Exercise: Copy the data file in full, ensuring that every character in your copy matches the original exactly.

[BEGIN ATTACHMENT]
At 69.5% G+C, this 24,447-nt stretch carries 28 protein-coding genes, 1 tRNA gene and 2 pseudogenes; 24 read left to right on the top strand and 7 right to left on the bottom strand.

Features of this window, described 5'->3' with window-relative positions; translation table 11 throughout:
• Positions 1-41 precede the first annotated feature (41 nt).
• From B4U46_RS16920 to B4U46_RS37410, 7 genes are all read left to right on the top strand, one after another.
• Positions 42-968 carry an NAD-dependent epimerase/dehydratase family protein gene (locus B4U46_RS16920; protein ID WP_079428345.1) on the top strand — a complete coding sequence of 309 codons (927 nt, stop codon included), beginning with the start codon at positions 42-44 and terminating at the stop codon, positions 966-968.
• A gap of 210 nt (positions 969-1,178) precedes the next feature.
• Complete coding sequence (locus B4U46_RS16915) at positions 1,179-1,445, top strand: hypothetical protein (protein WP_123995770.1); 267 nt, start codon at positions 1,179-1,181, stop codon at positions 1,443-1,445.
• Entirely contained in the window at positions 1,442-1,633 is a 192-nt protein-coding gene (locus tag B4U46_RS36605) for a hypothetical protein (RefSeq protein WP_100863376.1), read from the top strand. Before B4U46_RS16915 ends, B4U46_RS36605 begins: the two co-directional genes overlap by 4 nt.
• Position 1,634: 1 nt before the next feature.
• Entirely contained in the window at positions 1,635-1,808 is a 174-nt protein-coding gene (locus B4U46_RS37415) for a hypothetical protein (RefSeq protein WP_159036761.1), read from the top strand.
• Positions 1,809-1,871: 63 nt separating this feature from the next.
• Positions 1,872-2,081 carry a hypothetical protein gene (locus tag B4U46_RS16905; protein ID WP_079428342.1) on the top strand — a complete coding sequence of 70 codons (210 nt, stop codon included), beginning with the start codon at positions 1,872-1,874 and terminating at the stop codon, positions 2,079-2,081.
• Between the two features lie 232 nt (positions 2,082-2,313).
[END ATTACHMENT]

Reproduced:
At 69.5% G+C, this 24,447-nt stretch carries 28 protein-coding genes, 1 tRNA gene and 2 pseudogenes; 24 read left to right on the top strand and 7 right to left on the bottom strand.

Features of this window, described 5'->3' with window-relative positions; translation table 11 throughout:
• Positions 1-41 precede the first annotated feature (41 nt).
• From B4U46_RS16920 to B4U46_RS37410, 7 genes are all read left to right on the top strand, one after another.
• Positions 42-968 carry an NAD-dependent epimerase/dehydratase family protein gene (locus B4U46_RS16920; protein ID WP_079428345.1) on the top strand — a complete coding sequence of 309 codons (927 nt, stop codon included), beginning with the start codon at positions 42-44 and terminating at the stop codon, positions 966-968.
• A gap of 210 nt (positions 969-1,178) precedes the next feature.
• Complete coding sequence (locus B4U46_RS16915) at positions 1,179-1,445, top strand: hypothetical protein (protein WP_123995770.1); 267 nt, start codon at positions 1,179-1,181, stop codon at positions 1,443-1,445.
• Entirely contained in the window at positions 1,442-1,633 is a 192-nt protein-coding gene (locus tag B4U46_RS36605) for a hypothetical protein (RefSeq protein WP_100863376.1), read from the top strand. Before B4U46_RS16915 ends, B4U46_RS36605 begins: the two co-directional genes overlap by 4 nt.
• Position 1,634: 1 nt before the next feature.
• Entirely contained in the window at positions 1,635-1,808 is a 174-nt protein-coding gene (locus B4U46_RS37415) for a hypothetical protein (RefSeq protein WP_159036761.1), read from the top strand.
• Positions 1,809-1,871: 63 nt separating this feature from the next.
• Positions 1,872-2,081 carry a hypothetical protein gene (locus tag B4U46_RS16905; protein ID WP_079428342.1) on the top strand — a complete coding sequence of 70 codons (210 nt, stop codon included), beginning with the start codon at positions 1,872-1,874 and terminating at the stop codon, positions 2,079-2,081.
• Between the two features lie 232 nt (positions 2,082-2,313).